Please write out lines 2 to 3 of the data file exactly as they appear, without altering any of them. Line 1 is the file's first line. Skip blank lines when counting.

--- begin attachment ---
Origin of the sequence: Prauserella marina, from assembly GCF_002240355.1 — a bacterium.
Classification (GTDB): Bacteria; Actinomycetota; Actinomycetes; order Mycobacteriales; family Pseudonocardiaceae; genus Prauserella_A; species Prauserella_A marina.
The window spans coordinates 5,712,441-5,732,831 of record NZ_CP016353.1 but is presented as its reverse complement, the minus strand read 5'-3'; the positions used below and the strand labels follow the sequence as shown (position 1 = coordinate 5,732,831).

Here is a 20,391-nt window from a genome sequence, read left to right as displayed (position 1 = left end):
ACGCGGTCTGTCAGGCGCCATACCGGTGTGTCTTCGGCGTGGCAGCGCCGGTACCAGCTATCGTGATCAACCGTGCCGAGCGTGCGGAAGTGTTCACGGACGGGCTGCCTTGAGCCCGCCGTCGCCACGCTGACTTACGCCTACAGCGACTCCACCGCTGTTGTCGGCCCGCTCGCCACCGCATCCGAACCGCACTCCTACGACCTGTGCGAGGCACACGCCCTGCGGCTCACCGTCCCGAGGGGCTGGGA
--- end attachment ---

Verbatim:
Classification (GTDB): Bacteria; Actinomycetota; Actinomycetes; order Mycobacteriales; family Pseudonocardiaceae; genus Prauserella_A; species Prauserella_A marina.
The window spans coordinates 5,712,441-5,732,831 of record NZ_CP016353.1 but is presented as its reverse complement, the minus strand read 5'-3'; the positions used below and the strand labels follow the sequence as shown (position 1 = coordinate 5,732,831).